Phil Schaap Jazz

Coleman Hawkins and His All Star Jam Band—April 28, 1937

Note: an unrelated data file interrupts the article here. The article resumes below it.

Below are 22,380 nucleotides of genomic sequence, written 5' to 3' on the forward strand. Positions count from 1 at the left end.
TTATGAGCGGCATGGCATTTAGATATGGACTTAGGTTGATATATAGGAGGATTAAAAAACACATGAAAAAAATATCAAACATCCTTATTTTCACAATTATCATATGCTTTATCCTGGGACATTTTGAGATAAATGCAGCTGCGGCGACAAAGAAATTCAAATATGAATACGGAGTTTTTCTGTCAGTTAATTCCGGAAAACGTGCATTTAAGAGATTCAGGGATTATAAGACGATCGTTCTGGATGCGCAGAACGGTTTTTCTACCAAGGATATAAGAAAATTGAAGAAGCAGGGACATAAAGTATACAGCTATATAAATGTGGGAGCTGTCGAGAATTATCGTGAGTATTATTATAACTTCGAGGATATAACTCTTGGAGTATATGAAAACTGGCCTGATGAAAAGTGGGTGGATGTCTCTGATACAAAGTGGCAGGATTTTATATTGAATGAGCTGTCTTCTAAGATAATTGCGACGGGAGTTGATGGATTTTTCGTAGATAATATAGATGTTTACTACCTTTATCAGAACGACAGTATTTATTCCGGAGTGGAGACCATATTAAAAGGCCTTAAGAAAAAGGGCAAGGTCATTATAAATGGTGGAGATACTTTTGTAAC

Jazz records have been made since February 26, 1917. For the first twenty years, there were no Jazz labels, one found Jazz music on commercially released discs (78RPM standard grove, almost all 10" in diameter, with three minutes of music on each side, almost always two songs) produced by companies whose catalogs included other music styles. Many of these first Jazz records sold very well. During the Swing Era (1935 - 1950), when Jazz’s popularity reached its crest, two Frenchmen – Charles Delaunay and Hugues Panassié – launched the first ALL Jazz label, Swing Records. They began with a Coleman Hawkins led session on April 28, 1937 in Paris. Rarely, have producers brought so much insight with their plans and achieved so much. 1. At the time, they knew that that Jazz was completely dominated by Big Bands. For both budgetary reasons and their aesthetic preference, they would not record a Big Band in Swing Records’ debut. 2. Delaunay and Panassié, however, wished to acknowledge Big Bands and spotlight their unique addition to the sounds of music: the saxophone, saxophone sections, and four part harmony in sax sections. 3. One primary among American Jazz expatriates living in pre-World war II Europe was The King, Benny Carter. Charles Delaunay and Hugues Panassié understood that Carter was both a pioneer and genius in writing for Big Bands, and that his innovation within Big Band music was sax section writing – The King’s breakthrough approach remains the model even after 85 years. 4. For Swing Records’ maiden voyage, the fledgling owners and relatively inexperienced producers brilliantly came up with a truncation of the Big Band that, nevertheless, provided a cross section from such ensembles – zeroing in on the Big Bands contribution to orchestral music, the saxophone section. 5. Charles Delaunay and Hugues Panassié hired The King, Benny Carter, to be the Musical Director of Swing Records’ 4/28/1937 opening gun. The King was commissioned and paid to write four arrangements for a four piece saxophone section for a band with no other horns. Benny was to play lead alto sax in that section. 6. As great as Benny Carter was, Charles and Hugues correctly perceived that Coleman Hawkins was the most important American Jazz expatriate living in 1937 Europe. They hired Hawkins to come to Paris on 4/28/1937 to record as the leader and to play tenor saxophone in the Carter led section. 7. The group was to be an octet, besides the four saxes, there would be a rhythm section. It would be the norm in those pre-BeBop times, four pieces: piano, bass, guitar, and drums, which enhanced the swing in a teeter-totter, seesaw way rather than the power of the “in the pocket” three piece, no guitar, rhythm section endemic since the end of the Swing Era. 8. The next concern for the producers was a need to prove that the American music, Jazz, had more than just fans in Europe, that non-USA born musicians could also play it. Delaunay and Panassié filled out the saxophone section with the two leading non-American, indeed French, reed players in France: André Ekyan, who would play “3rd alto”, the other alto saxophonist; and Alix Combelle, the other tenor saxophonist, playing the four part in the stack. In the rhythm section, Eugène d’Hellemmes was hired on bass, and the great violinist, Stéphane Grappelli, was employed on piano, an instrument he played professionally. Though Grappelli had some Italian heritage, these two were also French. 9. The coup de gras to this pivotal, arguably first major step, as Delaunay and Panassié created an {near} equal beachhead for Jazz as a performing art for non-Americans, was the use of Django Reinhardt. The guitarist, a genius, was as swinging and inventive a Jazz musician as any American and would be on equal footing with Benny Carter and leader Coleman Hawkins. 10. Django would solo, too – as would Combelle and Ekyan; and, of course, The King and the Hawk. Here, too, in emphasizing their preference for improvised solos, Charles Delaunay and Hugues Panassié displayed another reason to their deemphasis of Big Bands. 11. The producers made one concession to their theme that Jazz was now (as of 1937), or to be, universal. The rhythm section was anchored by another American Jazz expatriate, Tommy Benford, who had recorded with Jelly Roll Morton. Foreign producers of Jazz records in faraway lands would continue to use United States drummers on their sessions, to help ensure that the music would swing. Think: Kenny Clarke, Alvin Queen, and Ed Thigpen. All four recordings done that day in April 1937 – “Honeysuckle Rose”, “Crazy Rhythm”, “Out of Nowhere”, and “Sweet Georgia Brown” – are all time Jazz classics. The demonstration of the sax section’s prominence, the level of musicianship, the “A list” quality of the improvisations of the primary soloists, the business breakthrough of a Jazz record company, the tremendous step forward for Jazz as an international art form, the all encompassing historical significance, and the swing. Each recording is different, though they can be thought of in pairs. The first two are the realization of Charles Delaunay’s and Hugues Panassié’s perception that Jazz, with its use of the saxophone section, had provided orchestral music with a wonderful and unique dimension. The two sides of Swing 1, the 78RPM, with “Honeysuckle Rose” and “Crazy Rhythm”, show that the producers’ cutting down the size of a Big Band to this precious cross section worked. The next two – a functioning, jamming, knowable combo ensemble – still earn their spurs as definitive Jazz episodes with these highlights. “Out of Nowhere”, many years after “One Hour” (Mound City Blue Blowers 11/14/1929) and the 1933 Hawkins’ ballad features with the Fletcher Henderson Orchestra, is still a major and early instrumental Jazz ballad. Coleman Hawkins offers genius, the emergence of the tenor saxophone as a (THE?) primary solo horn in Jazz, and a rare illustration that their CAN BE an abundance of one individual’s blowing on a single 78RPM side as heard on “Sweet Georgia Brown”.   On both “Out of Nowhere” and “Sweet Georgia Brown”, Benny Carter plays trumpet. It’s a revelation that The King is masterful and expressive on an instrument in a different family than the reeds. These would be marvelous Jazz trumpet records if the player was known or unknown or, in any case, exclusively a trumpeter. Admittedly the point made in #11 is arguable, controversial, and can bruise some feelings.   That it was so, came to me in a roundabout way, when I was quite young, in a conversation with my father, Walter Schaap, where he explained translating.   In his early career, my father was a translator; in fact, he worked for Charles Delaunay and Hugues Panassié from the end of his teens, starting in 1937. A book in the English language was becoming popular in France and I had learned that there was a demand for it to be translated into French. I ran to my dad, telling him of the possibility for a big gig. Walter explained: you only translate into your home language. My dad turned French into English and never the other way around. The home language of Jazz is its swinging rhythm. The drummer is most often the pivotal player in making the music swing. If one wanted music to be clearly in the language Jazz, then it was wise to use an American drummer so it would be properly translated into its home language. Walter Schaap was privy to more than a generic principle relating to the specific of Tommy Benford playing drums on the first Swing Records. My father knew, and I knew, too, eventually hearing it directly from Charles Delaunay that for all the wonderful music, glory, historic importance, and a profound, lasting impact across the board, there was a huge disappointment for Delaunay and Panassié in producing these all-time masterworks. The two were furious, perhaps more so Charles Delaunay, with Benny Carter. The King had been commissioned and paid for 4 arrangements and The King showed up on April 28, 1937 with one-and-a-half: all of “Honeysuckle Rose” and the first half of “Crazy Rhythm”.   Just these two titles would make it to the Swing Records label; indeed, “Honeysuckle Rose” and “Crazy Rhythm” are coupled on the 78RPM, Swing 1, the first release.   The other two tunes recorded, “Out of Nowhere” and “Sweet Georgia Brown” have no written music and no sax section. Benny Carter switches to trumpet and Combelle flips to clarinet for “Sweet Georgia Brown”. Delaunay and Panassié farmed out the release of “Out of Nowhere” and “Sweet Georgia Brown” to HMV (His Master’s Voice, {RCA) Victor in Europe). In 1984, I asked Charles Delaunay why “Out of Nowhere” and “Sweet Georgia Brown” never appeared on Swing. It’s then that he told it all. Adding that naming the group “COLEMAN HAWKINS & his all-star “Jam” band” was a subtle rebuff, privately revealing his and Hugues Panassié’s anger. Nearly a half-century earlier, my father, Walter E. Schaap, knew everything and, just as subtly as the producers, revealed it in one of the earliest editions of Jazz Information, a Swing Era periodical. In their November 14, 1939 issue, my father just back from France, in his series of articles entitled “Jazzmen Abroad” wrote: “As Coleman Hawkins and his All-Star Jam Band, they recorded “Crazy Rhythm”, “Honeysuckle Rose”, “Out of Nowhere”, and “Sweet Georgia Brown” for the Swing label. The first two sides are available here on Victor; the other two (on which Carter switched to trumpet) were thought unfit to be issued in France, and only appear on HMV.” A twist to our knowledge of one of the most important days Jazz History. Still, the music of April 28, 1937 is ALL stupendous! This is a slightly revised document recently created for a student working on Coleman Hawkins.